Oil and Development in the Middle East

Oil and Development in the Middle East

Oil and Development in the Middle East

Oil and Development in the Middle East

Excerpt

A witticism about Saudi Arabia a decade or so ago was that the kingdom was leaping headlong from the twelfth into the sixteenth century. In the new era of high-priced oil, this interpretation is obsolete; in some respects, Saudi Arabia is moving into the twenty-first century, while, in others, it is still mired in traditionalism. This uneven pattern of development is representative of the other Middle Eastern oil states and is evident to a lesser degree in the other Middle Eastern countries as well, as all are experiencing the stresses that accompany imbalanced social change. *

Thinly populated oil states have abundant capital, while the larger, more densely populated countries, relying on traditional agriculture and trade for income, face chronic capital shortages and foreign payments deficits. Manufacturing, aside from petroleum-related activities, is underdeveloped, and economic structures remain lopsided. Aside from Israel, modern skills are scarce relative to the population, but they are most conspicuously lacking in the capital-rich oil states. Natural conditions and human foibles contribute to these problems. An adverse climate and inelastic supplies of arable land make growth in agricultural productivity slow and costly. Further, rapid population growth impedes human resource development and capital formation by stimulating present consumption. Military spending complicates the process of redressing factor imbalances by draining away resources that otherwise might be used for investment in equipment or in the creation of skills. The tendency toward excessive centralization of decision making constrains innovation and hampers the technological adaptation needed for viable industrial development.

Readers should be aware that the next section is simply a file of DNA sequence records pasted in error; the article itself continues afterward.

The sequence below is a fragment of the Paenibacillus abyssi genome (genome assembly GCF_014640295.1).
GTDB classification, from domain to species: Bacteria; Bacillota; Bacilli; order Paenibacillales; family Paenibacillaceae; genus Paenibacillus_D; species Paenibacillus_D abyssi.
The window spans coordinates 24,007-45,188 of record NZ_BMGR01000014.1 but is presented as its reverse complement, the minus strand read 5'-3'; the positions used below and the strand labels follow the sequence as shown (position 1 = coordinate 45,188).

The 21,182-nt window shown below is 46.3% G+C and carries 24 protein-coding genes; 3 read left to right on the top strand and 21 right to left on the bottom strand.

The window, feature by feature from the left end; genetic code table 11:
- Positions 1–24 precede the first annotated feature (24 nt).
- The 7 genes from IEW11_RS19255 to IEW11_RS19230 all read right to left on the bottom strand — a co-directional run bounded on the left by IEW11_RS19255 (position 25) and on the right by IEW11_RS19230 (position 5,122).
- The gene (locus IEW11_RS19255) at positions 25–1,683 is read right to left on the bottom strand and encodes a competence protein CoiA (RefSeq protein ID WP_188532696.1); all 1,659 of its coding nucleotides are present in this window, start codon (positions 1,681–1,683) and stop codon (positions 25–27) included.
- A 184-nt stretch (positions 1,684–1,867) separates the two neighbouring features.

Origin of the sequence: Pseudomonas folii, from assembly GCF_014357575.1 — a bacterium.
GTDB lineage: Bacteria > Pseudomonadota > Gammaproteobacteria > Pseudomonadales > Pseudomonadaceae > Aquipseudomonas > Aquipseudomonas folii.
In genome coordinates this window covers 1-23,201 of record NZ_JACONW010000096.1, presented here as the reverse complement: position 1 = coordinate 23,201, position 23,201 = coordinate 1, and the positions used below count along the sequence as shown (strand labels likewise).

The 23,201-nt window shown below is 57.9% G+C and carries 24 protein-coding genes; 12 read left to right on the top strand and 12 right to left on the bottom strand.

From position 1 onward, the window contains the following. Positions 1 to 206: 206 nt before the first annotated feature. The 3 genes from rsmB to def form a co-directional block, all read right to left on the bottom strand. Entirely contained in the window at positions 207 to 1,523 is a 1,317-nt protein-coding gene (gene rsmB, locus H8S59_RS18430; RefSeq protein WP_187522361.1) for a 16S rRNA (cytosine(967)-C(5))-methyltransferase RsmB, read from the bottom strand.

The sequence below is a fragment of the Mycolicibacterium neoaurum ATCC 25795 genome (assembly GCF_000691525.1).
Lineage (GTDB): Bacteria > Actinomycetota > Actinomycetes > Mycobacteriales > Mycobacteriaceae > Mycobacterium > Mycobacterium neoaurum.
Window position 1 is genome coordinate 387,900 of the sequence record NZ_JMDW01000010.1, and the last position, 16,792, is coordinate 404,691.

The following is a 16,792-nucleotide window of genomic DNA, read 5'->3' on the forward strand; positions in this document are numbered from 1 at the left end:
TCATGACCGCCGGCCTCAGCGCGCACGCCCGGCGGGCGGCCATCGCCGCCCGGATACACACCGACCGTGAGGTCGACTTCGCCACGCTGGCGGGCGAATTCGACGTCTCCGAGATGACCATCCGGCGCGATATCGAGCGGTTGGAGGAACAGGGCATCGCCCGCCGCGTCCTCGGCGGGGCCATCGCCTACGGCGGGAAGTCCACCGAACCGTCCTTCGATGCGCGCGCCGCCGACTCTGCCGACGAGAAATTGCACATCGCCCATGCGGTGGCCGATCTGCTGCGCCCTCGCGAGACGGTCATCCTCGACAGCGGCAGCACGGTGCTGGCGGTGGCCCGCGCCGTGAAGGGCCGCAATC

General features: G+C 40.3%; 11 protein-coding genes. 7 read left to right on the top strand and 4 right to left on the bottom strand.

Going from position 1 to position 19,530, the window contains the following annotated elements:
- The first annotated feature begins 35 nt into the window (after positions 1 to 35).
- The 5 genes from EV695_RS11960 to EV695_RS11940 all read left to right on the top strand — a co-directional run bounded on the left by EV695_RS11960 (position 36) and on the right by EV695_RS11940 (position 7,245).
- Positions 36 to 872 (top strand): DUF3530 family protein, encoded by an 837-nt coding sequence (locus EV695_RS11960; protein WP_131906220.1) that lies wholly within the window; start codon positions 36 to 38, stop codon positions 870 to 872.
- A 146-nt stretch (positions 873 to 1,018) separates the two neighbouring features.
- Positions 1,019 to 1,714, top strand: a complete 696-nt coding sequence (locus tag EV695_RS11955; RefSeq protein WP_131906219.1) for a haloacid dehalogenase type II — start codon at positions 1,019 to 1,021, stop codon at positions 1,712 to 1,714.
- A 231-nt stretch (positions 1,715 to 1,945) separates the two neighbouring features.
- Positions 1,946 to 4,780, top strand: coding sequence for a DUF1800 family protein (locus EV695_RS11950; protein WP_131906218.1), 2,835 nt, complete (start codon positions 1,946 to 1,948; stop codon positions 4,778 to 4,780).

Since the oil price revolution, the process of redressing the region's imbalances has accelerated. Capital is flowing from the oil states to the poorer states, while the flow of labor from the poorer states to the oil states has increased. Even so, the general scarcity of modern skills means that redressing the region's fact or-imbalance problem will probably be expensive and time consuming.

In studying these varied topics, the difficulties of inadequate statistical information are magnified by the large geographic size of

*By development, I mean structural and institutional changes that increase worker productivity and improve the incomes of the lower economic classes, while widening the range of choice for all.

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